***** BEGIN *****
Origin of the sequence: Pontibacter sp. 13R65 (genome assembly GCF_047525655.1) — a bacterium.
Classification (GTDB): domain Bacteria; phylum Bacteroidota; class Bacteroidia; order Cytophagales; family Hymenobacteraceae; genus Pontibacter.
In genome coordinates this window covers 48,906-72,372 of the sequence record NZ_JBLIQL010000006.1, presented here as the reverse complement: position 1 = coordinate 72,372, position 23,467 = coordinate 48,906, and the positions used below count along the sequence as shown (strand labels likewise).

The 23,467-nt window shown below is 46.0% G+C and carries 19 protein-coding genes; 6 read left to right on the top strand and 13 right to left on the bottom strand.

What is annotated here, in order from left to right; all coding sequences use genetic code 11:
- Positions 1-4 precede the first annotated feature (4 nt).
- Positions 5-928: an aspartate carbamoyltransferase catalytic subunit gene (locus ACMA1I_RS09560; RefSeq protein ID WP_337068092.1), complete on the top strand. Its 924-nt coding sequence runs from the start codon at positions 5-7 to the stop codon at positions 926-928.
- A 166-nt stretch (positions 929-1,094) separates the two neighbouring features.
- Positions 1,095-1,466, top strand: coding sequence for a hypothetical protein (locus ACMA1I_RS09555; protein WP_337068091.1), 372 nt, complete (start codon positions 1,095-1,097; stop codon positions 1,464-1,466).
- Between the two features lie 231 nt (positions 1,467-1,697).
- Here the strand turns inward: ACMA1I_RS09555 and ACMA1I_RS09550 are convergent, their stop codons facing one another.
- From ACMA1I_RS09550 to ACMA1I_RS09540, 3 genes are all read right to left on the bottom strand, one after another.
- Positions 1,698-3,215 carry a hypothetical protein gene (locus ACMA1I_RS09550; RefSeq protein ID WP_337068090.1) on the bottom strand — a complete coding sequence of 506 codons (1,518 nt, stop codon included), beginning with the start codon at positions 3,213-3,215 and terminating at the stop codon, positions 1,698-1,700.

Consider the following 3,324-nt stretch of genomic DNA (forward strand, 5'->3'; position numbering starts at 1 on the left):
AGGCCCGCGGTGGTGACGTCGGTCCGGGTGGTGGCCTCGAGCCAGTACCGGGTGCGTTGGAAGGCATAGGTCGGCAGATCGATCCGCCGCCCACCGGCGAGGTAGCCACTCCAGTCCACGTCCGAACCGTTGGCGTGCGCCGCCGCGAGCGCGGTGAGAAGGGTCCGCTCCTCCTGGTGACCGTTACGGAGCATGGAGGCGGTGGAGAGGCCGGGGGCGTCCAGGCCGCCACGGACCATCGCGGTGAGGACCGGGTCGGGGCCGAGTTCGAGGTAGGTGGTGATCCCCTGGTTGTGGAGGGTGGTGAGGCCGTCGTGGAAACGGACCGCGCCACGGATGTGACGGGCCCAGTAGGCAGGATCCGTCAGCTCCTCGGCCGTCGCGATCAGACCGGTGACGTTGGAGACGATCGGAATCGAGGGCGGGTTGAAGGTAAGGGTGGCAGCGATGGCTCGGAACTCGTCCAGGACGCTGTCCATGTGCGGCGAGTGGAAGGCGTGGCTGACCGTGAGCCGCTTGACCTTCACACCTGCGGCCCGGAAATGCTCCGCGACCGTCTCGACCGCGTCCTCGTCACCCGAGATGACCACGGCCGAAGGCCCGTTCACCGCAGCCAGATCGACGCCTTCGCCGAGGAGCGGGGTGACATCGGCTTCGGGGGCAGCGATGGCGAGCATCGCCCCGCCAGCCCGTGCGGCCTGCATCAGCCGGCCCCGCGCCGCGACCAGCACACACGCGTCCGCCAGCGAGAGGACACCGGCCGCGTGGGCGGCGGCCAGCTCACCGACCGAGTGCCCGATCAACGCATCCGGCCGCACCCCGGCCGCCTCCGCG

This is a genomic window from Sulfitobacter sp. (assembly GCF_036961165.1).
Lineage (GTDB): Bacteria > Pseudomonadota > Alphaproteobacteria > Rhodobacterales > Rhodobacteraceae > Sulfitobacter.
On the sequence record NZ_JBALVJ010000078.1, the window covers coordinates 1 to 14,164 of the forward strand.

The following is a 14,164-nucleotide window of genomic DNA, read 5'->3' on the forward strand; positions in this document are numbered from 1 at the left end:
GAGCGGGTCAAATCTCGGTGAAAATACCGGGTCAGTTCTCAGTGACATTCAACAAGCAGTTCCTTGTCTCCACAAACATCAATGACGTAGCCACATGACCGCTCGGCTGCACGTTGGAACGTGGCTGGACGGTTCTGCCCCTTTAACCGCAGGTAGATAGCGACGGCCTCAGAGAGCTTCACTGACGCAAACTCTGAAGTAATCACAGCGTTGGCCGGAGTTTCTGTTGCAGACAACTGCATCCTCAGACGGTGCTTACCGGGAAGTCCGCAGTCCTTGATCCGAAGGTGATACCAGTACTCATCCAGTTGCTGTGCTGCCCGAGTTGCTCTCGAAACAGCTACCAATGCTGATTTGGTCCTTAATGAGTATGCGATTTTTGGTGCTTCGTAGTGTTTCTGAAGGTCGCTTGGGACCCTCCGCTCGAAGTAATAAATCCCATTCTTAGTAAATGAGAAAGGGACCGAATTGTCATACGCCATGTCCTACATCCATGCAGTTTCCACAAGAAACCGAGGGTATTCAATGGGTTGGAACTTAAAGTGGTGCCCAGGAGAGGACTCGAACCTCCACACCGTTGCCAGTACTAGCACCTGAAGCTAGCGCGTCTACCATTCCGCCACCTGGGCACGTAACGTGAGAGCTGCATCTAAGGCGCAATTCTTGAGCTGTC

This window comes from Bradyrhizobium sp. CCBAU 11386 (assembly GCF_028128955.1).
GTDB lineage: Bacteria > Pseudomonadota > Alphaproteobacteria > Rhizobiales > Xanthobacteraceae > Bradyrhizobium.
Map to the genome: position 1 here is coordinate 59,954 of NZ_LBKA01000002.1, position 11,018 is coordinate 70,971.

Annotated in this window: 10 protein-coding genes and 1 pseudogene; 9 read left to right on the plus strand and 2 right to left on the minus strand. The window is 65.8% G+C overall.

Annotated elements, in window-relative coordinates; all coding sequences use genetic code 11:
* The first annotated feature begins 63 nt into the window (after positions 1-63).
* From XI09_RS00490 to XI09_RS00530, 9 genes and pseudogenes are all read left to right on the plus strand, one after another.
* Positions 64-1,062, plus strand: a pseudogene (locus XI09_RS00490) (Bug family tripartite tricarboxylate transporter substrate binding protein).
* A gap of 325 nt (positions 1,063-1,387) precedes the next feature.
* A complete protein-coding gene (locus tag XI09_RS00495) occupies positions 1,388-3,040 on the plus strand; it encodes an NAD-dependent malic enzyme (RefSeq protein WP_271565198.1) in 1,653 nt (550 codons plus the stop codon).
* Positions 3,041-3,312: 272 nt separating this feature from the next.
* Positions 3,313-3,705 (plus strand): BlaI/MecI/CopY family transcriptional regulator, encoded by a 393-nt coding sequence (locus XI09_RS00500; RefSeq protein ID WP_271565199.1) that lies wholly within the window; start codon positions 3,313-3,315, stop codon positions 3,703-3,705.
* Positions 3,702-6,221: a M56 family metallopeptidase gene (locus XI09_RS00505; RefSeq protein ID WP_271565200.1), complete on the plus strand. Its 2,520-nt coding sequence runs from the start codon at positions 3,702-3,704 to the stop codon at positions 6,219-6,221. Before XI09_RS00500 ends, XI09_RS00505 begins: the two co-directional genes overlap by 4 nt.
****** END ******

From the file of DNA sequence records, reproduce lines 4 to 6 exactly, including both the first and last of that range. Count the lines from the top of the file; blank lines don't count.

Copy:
The 23,467-nt window shown below is 46.0% G+C and carries 19 protein-coding genes; 6 read left to right on the top strand and 13 right to left on the bottom strand.

What is annotated here, in order from left to right; all coding sequences use genetic code 11:
- Positions 1-4 precede the first annotated feature (4 nt).